Jamtology! Grateful Dead v Phish tourney results

July 18, 2020 by

GRATEFUL DEAD - Workingman's Dead - Amazon.com Music

A classic album shakedown! With the 50th anniversary of The Grateful Dead’s Workingman’s Dead upon us, we thought it would be fun to see how that classic stacked up against something from the second greatest jam band of all time – Phish. I recruited local Phisherman Michael Turner as guest chooser to select the most appropriate Phish studio album to engage in this friendly.  My man went with Billy Breathes. According to Michael, “It’s Phish’s toned-down, semi-acoustic album. Probably their equivalent to Workingman’s.” So there you have it… let’s spread a bit of Jamtology!

Billy Breathes - WikipediaIt’s definitely two different eras here: Workingman’s was released in 1970 and Billy came out in 1996. But Phish learned the jam-band ethos from The Dead and other groups who presided over dynamic and communal live events that inspired a fiercely loyal, itinerant fan base. Granted, the live setting is most definitely the preferred method by which to dig on these bands. But Jerry’s moved on to kinder bud and the 2020 Phish tour was a victim of the pandemic. So fuck it. Let’s celebrate a classic American studio recording along side a great Steve Lillywhite-produced effort to reel in the live Phish magic.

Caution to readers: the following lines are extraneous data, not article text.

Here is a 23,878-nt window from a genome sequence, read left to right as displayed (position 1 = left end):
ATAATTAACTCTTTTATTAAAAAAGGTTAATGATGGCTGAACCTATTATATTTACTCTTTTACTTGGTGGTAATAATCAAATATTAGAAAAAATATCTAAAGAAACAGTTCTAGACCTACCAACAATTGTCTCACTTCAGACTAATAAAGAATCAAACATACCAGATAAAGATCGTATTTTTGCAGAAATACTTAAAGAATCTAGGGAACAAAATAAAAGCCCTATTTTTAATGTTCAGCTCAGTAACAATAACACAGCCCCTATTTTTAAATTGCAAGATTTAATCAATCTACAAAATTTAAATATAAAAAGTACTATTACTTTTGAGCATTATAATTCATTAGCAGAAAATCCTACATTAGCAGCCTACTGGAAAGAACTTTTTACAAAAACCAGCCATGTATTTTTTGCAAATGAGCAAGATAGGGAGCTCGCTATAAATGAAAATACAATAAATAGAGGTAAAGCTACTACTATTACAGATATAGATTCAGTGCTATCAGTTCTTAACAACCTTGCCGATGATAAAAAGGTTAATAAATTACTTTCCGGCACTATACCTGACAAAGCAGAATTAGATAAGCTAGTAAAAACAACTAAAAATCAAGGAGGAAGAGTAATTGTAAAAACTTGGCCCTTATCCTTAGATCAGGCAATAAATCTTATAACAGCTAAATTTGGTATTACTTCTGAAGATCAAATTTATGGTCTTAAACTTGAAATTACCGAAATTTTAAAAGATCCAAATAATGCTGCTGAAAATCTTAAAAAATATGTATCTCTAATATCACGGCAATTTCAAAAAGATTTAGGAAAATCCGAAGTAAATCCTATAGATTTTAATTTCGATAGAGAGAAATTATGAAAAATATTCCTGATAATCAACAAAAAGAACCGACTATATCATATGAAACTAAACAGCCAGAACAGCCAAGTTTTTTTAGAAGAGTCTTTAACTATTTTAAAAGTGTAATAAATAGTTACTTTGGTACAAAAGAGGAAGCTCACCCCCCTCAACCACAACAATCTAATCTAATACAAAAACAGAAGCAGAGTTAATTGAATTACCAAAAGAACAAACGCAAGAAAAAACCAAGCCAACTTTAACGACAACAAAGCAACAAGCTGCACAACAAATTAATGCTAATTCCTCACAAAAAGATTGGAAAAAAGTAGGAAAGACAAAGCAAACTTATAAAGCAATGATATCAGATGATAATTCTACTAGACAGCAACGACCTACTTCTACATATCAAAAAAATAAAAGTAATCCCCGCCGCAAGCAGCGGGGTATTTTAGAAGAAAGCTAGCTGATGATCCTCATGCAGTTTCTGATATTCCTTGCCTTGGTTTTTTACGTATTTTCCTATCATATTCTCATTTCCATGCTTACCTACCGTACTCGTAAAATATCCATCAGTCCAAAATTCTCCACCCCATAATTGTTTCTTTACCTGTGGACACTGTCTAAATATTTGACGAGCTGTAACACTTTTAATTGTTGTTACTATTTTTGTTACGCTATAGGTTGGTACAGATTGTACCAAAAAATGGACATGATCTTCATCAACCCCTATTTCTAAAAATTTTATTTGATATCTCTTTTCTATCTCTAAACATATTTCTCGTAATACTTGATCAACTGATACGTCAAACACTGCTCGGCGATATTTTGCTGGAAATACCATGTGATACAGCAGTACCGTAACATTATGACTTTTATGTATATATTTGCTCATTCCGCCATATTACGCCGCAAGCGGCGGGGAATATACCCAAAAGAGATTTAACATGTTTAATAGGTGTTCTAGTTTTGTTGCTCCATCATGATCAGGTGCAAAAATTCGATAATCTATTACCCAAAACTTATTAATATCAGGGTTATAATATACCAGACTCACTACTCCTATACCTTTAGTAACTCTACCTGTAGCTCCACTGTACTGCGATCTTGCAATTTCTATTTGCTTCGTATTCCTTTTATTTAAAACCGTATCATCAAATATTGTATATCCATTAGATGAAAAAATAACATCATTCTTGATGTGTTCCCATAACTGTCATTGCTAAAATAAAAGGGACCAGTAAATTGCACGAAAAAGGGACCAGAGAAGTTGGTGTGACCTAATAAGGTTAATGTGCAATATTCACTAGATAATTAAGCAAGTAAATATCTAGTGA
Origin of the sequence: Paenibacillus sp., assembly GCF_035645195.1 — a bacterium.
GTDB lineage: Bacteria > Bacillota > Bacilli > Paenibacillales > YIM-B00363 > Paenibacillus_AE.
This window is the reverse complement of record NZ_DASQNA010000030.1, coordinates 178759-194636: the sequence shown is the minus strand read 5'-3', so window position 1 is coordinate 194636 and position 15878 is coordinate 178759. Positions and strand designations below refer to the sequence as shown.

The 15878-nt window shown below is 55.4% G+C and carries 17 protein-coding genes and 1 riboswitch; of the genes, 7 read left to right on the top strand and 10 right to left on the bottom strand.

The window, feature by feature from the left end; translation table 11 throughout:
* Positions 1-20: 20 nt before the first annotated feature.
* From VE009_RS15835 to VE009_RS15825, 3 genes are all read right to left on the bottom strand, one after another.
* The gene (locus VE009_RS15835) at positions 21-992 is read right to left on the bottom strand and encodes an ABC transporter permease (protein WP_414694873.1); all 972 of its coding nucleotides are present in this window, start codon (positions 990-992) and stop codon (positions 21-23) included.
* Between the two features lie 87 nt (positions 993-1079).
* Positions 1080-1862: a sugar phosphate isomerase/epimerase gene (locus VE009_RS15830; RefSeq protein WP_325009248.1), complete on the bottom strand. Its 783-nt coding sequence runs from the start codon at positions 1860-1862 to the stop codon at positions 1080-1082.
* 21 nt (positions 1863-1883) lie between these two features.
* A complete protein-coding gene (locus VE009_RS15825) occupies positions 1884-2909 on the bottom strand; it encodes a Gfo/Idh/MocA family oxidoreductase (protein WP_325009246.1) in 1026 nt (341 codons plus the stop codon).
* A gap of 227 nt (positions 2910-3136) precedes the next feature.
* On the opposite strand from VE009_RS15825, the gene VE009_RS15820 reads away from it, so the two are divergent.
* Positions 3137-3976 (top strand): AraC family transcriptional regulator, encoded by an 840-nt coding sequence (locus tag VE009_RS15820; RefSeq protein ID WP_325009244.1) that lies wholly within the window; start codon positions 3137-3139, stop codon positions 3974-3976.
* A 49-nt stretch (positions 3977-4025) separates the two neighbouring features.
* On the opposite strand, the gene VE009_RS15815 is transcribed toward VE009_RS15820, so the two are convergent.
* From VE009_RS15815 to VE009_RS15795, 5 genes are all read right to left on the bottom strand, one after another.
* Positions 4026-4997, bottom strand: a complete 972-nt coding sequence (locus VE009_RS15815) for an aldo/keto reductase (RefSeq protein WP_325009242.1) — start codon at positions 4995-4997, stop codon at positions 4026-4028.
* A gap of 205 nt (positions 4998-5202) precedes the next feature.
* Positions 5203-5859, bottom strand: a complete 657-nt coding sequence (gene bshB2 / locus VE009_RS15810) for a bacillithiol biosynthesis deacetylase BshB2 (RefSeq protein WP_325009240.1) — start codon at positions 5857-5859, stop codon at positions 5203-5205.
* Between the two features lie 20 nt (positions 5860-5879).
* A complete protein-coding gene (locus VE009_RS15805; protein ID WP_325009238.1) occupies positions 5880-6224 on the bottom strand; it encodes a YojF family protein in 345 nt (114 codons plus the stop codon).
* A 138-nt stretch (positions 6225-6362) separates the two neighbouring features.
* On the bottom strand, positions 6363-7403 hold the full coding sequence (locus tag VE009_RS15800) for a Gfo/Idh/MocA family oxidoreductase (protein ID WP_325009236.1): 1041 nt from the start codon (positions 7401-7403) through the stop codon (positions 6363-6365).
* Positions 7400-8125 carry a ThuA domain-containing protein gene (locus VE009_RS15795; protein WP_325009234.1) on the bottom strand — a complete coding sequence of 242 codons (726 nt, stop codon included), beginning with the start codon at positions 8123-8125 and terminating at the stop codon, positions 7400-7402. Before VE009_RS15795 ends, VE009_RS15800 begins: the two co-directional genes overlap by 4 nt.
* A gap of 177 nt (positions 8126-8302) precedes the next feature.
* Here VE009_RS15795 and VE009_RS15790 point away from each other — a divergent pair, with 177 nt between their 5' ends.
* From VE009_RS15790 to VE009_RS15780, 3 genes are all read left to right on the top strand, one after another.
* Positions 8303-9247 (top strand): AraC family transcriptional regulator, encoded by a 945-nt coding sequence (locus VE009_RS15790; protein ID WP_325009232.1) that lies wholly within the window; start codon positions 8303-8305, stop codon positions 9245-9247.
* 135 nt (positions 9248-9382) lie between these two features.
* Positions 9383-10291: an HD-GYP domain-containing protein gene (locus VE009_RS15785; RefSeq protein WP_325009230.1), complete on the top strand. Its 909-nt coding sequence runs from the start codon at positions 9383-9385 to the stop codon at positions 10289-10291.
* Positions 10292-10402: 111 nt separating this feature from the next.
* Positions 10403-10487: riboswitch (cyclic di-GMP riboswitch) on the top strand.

Since Billy runs 13 tracks to Workingman’s 8, we did a couple preliminary play-in polls on Twitter with six of the Billy tracks that Mr. Turner considered deeper cuts. (I do want to stress that all 13 tracks on Billy Breathes had an opportunity to make the field of 16.)

Each Round 1 match pitted a Dead tune against a Phish tune, and it wandered off from there. In the top half of the bracket, eventual champion “Uncle John’s Band” was dominant, frying up two Phish tunes before turning on their own compadres. I was bummed that Phish’s “Taste” couldn’t get a little in this half, and that “New Speedway Boogie” couldn’t make it off side one. Still, hard to argue with “Dire Wolf” in the Final 4.

The Grateful Dead - Uncle John's Band | Releases | Discogs

In the bottom half, the title track to Billy Breathes made Phish’s strongest bid for the Final 4, blowing away The Dead’s “Easy Wind” before being left at the station by “Casey Jones.” “Casey” eventually tooted his whistle all the way to the finals. While it helped with my troubles to see The Dead’s “Cumberland Blues” in the Final 4, I was saddened that “Character Zero” off Billy Breathes came to naught.

Frankly, it was no surprise that Workingman’s Dead ultimately dominated this little exhibition, with “Uncle John’s Band” taking home MVT honors (most valuable tune). Workingman’s is a treasured American recording by a generation-defining group. Billy Breathes is a winner for losing in this one though, and we thank the good guys of Phish for helping us commemorate the 50th anniversary of the release of Workingman’s Dead. Now, if you’ll excuse me, I gotta go ball that jack.

Results are expressed in %.

Final Four

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